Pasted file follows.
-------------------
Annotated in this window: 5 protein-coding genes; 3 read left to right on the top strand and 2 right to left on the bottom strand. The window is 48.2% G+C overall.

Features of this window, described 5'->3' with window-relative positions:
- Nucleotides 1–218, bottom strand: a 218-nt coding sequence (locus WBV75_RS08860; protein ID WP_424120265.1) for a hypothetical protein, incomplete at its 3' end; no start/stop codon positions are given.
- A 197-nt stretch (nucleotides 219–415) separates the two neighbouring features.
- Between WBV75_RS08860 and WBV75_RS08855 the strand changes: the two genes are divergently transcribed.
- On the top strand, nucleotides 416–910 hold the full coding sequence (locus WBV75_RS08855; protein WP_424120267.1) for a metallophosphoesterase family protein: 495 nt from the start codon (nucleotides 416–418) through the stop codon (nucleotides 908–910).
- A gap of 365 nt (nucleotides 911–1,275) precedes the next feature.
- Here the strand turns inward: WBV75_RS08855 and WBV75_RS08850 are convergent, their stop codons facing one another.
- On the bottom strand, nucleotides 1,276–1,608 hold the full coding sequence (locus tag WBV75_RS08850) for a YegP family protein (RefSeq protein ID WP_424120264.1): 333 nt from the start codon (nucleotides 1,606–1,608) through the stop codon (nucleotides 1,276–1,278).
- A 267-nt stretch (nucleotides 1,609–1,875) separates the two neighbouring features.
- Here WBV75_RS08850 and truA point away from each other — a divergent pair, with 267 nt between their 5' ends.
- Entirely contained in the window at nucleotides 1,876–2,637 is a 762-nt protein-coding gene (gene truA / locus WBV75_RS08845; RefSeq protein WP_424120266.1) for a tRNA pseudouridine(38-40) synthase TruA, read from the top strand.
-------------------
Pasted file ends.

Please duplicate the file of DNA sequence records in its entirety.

Annotated in this window: 5 protein-coding genes; 3 read left to right on the top strand and 2 right to left on the bottom strand. The window is 48.2% G+C overall.

Features of this window, described 5'->3' with window-relative positions:
- Nucleotides 1–218, bottom strand: a 218-nt coding sequence (locus WBV75_RS08860; protein ID WP_424120265.1) for a hypothetical protein, incomplete at its 3' end; no start/stop codon positions are given.
- A 197-nt stretch (nucleotides 219–415) separates the two neighbouring features.
- Between WBV75_RS08860 and WBV75_RS08855 the strand changes: the two genes are divergently transcribed.
- On the top strand, nucleotides 416–910 hold the full coding sequence (locus WBV75_RS08855; protein WP_424120267.1) for a metallophosphoesterase family protein: 495 nt from the start codon (nucleotides 416–418) through the stop codon (nucleotides 908–910).
- A gap of 365 nt (nucleotides 911–1,275) precedes the next feature.
- Here the strand turns inward: WBV75_RS08855 and WBV75_RS08850 are convergent, their stop codons facing one another.
- On the bottom strand, nucleotides 1,276–1,608 hold the full coding sequence (locus tag WBV75_RS08850) for a YegP family protein (RefSeq protein ID WP_424120264.1): 333 nt from the start codon (nucleotides 1,606–1,608) through the stop codon (nucleotides 1,276–1,278).
- A 267-nt stretch (nucleotides 1,609–1,875) separates the two neighbouring features.
- Here WBV75_RS08850 and truA point away from each other — a divergent pair, with 267 nt between their 5' ends.
- Entirely contained in the window at nucleotides 1,876–2,637 is a 762-nt protein-coding gene (gene truA / locus WBV75_RS08845; RefSeq protein WP_424120266.1) for a tRNA pseudouridine(38-40) synthase TruA, read from the top strand.